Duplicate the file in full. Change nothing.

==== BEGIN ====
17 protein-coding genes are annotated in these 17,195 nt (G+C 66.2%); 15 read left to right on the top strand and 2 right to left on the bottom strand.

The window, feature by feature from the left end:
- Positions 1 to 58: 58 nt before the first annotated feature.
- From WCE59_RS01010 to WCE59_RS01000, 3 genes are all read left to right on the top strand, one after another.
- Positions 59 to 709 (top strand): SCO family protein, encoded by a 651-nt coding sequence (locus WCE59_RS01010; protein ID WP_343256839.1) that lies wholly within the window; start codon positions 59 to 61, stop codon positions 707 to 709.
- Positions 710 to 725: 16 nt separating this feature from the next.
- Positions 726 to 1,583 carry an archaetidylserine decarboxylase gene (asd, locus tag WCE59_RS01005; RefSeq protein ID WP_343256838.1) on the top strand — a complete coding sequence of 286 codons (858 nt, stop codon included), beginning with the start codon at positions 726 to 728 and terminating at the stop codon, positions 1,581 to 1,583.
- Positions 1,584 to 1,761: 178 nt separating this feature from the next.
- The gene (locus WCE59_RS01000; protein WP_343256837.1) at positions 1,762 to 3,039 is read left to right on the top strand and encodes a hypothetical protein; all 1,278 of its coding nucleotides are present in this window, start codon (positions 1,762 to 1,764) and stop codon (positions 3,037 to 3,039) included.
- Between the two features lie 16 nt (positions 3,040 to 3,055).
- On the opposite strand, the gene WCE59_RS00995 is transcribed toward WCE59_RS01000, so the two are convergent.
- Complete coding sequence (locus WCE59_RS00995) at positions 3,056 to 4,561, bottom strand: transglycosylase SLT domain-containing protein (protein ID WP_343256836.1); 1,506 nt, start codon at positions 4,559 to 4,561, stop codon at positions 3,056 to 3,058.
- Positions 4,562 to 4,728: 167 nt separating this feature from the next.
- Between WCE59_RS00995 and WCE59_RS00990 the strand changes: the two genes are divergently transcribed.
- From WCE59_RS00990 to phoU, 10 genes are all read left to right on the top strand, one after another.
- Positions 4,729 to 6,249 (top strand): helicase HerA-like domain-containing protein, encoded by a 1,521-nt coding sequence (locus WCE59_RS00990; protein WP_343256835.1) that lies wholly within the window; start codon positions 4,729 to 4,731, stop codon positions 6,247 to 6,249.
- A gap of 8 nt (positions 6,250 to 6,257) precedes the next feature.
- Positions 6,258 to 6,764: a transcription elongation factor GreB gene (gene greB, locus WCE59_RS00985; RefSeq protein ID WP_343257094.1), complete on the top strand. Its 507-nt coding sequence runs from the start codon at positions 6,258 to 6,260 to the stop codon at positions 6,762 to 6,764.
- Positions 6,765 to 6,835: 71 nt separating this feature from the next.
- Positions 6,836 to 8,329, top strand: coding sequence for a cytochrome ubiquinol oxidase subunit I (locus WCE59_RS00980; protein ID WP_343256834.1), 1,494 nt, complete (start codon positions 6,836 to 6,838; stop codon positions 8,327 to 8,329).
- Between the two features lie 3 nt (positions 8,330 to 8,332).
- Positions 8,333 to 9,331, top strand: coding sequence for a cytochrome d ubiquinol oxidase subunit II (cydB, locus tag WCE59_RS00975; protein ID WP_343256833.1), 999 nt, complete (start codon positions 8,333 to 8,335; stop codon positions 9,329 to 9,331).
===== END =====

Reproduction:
17 protein-coding genes are annotated in these 17,195 nt (G+C 66.2%); 15 read left to right on the top strand and 2 right to left on the bottom strand.

The window, feature by feature from the left end:
- Positions 1 to 58: 58 nt before the first annotated feature.
- From WCE59_RS01010 to WCE59_RS01000, 3 genes are all read left to right on the top strand, one after another.
- Positions 59 to 709 (top strand): SCO family protein, encoded by a 651-nt coding sequence (locus WCE59_RS01010; protein ID WP_343256839.1) that lies wholly within the window; start codon positions 59 to 61, stop codon positions 707 to 709.
- Positions 710 to 725: 16 nt separating this feature from the next.
- Positions 726 to 1,583 carry an archaetidylserine decarboxylase gene (asd, locus tag WCE59_RS01005; RefSeq protein ID WP_343256838.1) on the top strand — a complete coding sequence of 286 codons (858 nt, stop codon included), beginning with the start codon at positions 726 to 728 and terminating at the stop codon, positions 1,581 to 1,583.
- Positions 1,584 to 1,761: 178 nt separating this feature from the next.
- The gene (locus WCE59_RS01000; protein WP_343256837.1) at positions 1,762 to 3,039 is read left to right on the top strand and encodes a hypothetical protein; all 1,278 of its coding nucleotides are present in this window, start codon (positions 1,762 to 1,764) and stop codon (positions 3,037 to 3,039) included.
- Between the two features lie 16 nt (positions 3,040 to 3,055).
- On the opposite strand, the gene WCE59_RS00995 is transcribed toward WCE59_RS01000, so the two are convergent.
- Complete coding sequence (locus WCE59_RS00995) at positions 3,056 to 4,561, bottom strand: transglycosylase SLT domain-containing protein (protein ID WP_343256836.1); 1,506 nt, start codon at positions 4,559 to 4,561, stop codon at positions 3,056 to 3,058.
- Positions 4,562 to 4,728: 167 nt separating this feature from the next.
- Between WCE59_RS00995 and WCE59_RS00990 the strand changes: the two genes are divergently transcribed.
- From WCE59_RS00990 to phoU, 10 genes are all read left to right on the top strand, one after another.
- Positions 4,729 to 6,249 (top strand): helicase HerA-like domain-containing protein, encoded by a 1,521-nt coding sequence (locus WCE59_RS00990; protein WP_343256835.1) that lies wholly within the window; start codon positions 4,729 to 4,731, stop codon positions 6,247 to 6,249.
- A gap of 8 nt (positions 6,250 to 6,257) precedes the next feature.
- Positions 6,258 to 6,764: a transcription elongation factor GreB gene (gene greB, locus WCE59_RS00985; RefSeq protein ID WP_343257094.1), complete on the top strand. Its 507-nt coding sequence runs from the start codon at positions 6,258 to 6,260 to the stop codon at positions 6,762 to 6,764.
- Positions 6,765 to 6,835: 71 nt separating this feature from the next.
- Positions 6,836 to 8,329, top strand: coding sequence for a cytochrome ubiquinol oxidase subunit I (locus WCE59_RS00980; protein ID WP_343256834.1), 1,494 nt, complete (start codon positions 6,836 to 6,838; stop codon positions 8,327 to 8,329).
- Between the two features lie 3 nt (positions 8,330 to 8,332).
- Positions 8,333 to 9,331, top strand: coding sequence for a cytochrome d ubiquinol oxidase subunit II (cydB, locus tag WCE59_RS00975; protein ID WP_343256833.1), 999 nt, complete (start codon positions 8,333 to 8,335; stop codon positions 9,329 to 9,331).